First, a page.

Food packaging and marketing bombards us with claims such as “organic”, “natural”, “free-range”, “hormone free” and the promise of a greener and healthier lifestyle. But what do these claims actually mean? What are the implications for your health and for the environment? Here are 5 things you should know about organic products that will answer those questions.
1. Know the Regulations.
In 2002, the USDA implemented an organic foods program that harmonized food processing standards for farmers and organizations alike. The government standards, under the operation of the National Organic Program (NOP), regulates how foods can be grown, handled and processed, and are intended to resolve the once discombobulated nature of past operating standards circa the 1990s. If a product bears a USDA Organic Label (shown here), that means it’s approved and processed by a company that is accredited under USDA standards.
2. The USDA Makes the Rules.
Picky or not, the USDA attempts to remain as transparent as possible when certifying certain products as organic versus others, hence the lengthy terminology and classifications. But here are the basics: “Completely organic” or “100% Organic” mean just that: these products are made up of 100% organic ingredients and can bear the organic label. “Organic” means the product has at least 95% organic ingredients and can bear the label. However, products labeled “containing organic ingredients” are those that are made up of at least 70% organic materials and are not considered organic according to USDA standards. They are permitted to include organic terms on the packaging, but are prohibited from using the organic label.
3. It May Be Better for You…
The on-going debate over whether organic food products are better for you or have no difference from non-organic foods continues. However, most studies would suggest that organic foods have more nutrients, antioxidants, higher levels of vitamin C, and trace minerals than do conventionally-grown products. Additional studies show that people with food allergies see symptoms lessen or disappear completely when consuming organic food. Because it’s neither a confirmed nor denied hypothesis, research continues in attempts to prove that certain chemicals or preservatives are the reason for the food allergy cure. Believe what you want; just know that the facts aren’t so clear on this situation.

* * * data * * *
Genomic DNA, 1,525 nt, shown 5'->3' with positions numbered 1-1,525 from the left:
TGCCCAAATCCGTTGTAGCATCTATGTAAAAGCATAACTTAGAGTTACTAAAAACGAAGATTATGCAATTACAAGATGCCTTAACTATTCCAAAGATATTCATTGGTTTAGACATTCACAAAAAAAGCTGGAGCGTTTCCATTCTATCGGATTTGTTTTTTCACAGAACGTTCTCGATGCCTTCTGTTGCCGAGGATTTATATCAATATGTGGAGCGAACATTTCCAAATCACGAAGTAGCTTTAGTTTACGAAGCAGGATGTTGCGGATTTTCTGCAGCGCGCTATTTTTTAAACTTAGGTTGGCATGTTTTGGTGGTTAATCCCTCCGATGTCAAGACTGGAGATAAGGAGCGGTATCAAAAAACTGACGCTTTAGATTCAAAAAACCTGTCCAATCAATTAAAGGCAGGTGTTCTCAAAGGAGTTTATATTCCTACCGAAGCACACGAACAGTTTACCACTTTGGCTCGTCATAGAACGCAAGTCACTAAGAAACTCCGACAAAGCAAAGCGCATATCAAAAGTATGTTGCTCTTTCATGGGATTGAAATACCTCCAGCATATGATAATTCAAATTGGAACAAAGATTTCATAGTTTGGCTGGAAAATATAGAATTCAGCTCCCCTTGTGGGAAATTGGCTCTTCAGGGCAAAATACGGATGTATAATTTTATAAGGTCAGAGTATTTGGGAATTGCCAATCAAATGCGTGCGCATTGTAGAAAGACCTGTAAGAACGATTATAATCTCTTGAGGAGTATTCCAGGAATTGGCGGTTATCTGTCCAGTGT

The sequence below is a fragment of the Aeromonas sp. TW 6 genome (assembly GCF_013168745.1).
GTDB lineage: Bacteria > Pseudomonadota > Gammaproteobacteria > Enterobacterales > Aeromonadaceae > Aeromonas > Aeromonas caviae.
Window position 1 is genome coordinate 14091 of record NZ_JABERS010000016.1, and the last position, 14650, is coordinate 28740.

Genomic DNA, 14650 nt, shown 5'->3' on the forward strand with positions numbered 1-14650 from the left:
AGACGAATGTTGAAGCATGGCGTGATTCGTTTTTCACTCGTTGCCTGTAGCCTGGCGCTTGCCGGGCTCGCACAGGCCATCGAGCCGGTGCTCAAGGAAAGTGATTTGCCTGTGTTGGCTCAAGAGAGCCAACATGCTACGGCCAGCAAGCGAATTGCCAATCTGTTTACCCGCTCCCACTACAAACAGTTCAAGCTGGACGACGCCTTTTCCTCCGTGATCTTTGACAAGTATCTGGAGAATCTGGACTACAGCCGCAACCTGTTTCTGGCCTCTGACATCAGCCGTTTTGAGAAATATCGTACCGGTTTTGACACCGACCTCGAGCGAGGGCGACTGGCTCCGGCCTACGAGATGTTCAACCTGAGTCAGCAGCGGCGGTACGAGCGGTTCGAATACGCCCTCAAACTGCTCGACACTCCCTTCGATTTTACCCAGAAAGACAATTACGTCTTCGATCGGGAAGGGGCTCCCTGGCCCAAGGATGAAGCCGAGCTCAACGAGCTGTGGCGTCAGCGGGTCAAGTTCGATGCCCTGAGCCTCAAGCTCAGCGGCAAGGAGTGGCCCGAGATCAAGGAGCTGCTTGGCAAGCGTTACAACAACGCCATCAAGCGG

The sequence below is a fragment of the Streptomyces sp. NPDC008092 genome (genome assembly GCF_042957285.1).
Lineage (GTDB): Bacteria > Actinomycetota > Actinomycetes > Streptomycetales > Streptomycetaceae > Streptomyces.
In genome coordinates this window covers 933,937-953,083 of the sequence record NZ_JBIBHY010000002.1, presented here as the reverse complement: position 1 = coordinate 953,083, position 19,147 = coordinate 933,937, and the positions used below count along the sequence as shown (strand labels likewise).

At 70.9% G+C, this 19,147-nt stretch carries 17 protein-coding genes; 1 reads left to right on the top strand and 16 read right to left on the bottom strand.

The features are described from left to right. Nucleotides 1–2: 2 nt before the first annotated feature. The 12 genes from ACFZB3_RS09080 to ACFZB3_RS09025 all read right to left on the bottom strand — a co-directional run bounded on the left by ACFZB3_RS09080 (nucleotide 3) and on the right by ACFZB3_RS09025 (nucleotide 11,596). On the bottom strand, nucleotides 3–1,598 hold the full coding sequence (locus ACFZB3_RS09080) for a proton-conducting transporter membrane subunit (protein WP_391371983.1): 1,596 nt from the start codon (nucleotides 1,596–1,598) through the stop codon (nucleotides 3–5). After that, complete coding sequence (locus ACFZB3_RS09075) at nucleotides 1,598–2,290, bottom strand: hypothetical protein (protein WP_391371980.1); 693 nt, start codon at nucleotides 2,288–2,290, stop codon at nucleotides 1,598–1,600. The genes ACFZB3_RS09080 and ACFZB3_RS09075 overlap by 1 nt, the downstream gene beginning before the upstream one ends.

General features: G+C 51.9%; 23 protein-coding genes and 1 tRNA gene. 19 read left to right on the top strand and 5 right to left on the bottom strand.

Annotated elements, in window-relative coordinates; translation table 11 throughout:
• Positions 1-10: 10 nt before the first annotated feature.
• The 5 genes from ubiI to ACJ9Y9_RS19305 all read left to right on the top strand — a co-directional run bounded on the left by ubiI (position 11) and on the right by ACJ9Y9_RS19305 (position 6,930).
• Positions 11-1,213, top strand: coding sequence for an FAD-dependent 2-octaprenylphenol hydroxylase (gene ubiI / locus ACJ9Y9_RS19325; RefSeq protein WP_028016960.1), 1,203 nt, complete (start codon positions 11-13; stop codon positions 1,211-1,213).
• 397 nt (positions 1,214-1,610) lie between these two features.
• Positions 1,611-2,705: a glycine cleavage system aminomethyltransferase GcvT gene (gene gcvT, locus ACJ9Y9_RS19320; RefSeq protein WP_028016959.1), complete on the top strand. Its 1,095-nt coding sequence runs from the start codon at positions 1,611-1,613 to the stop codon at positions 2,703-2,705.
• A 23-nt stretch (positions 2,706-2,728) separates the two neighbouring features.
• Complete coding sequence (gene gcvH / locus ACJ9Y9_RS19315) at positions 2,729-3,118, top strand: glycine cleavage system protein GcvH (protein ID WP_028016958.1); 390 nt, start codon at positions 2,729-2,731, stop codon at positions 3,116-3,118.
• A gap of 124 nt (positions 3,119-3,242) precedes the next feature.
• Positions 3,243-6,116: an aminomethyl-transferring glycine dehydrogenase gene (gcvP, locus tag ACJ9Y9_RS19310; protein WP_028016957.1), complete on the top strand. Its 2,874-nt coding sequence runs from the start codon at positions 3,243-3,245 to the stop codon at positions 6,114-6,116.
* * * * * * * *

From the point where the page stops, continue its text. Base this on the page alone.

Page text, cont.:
4. …AND Better for the Environment!
Organic food typically comes from animals that are not fed growth hormones, animal byproducts, or antibiotics that conventional animals are given. Farming organically reduces air pollution, conserves water, reduces soil erosion, increases soil fertility, and uses less energy. Organic food is produced using fewer to no pesticides, which is beneficial to land animals and humans. The byproducts of traditional farming molecules can stick around for years to come by being dispersed into the environment, but organic molecules are much better at breaking pesticides down so they do not remain on the food we eat. A video by Safer Brand discusses the molecule differences in more detail.
5. Avoid Misconceptions.
Many people tend to confuse “natural foods” with organic, however they each have very distinct meanings. Items that are labeled as “natural,” “all natural,” “free-range,” or “hormone free” may not contain artificial flavoring, colors, or preservatives just like organic foods do not, however, this label does not indicate anything about the raising and care of animals and the items are not required to abide by particular government regulations. These two specifications are what make natural food a separate entity from organic food. Only products that are grown and processed according to the standards set forth by the USDA can be labeled organic.
Post written by Shane Jones, who supports homegrown products, and is fighting to help people live a healthier life, and utilize products that support our environment’s sustainability.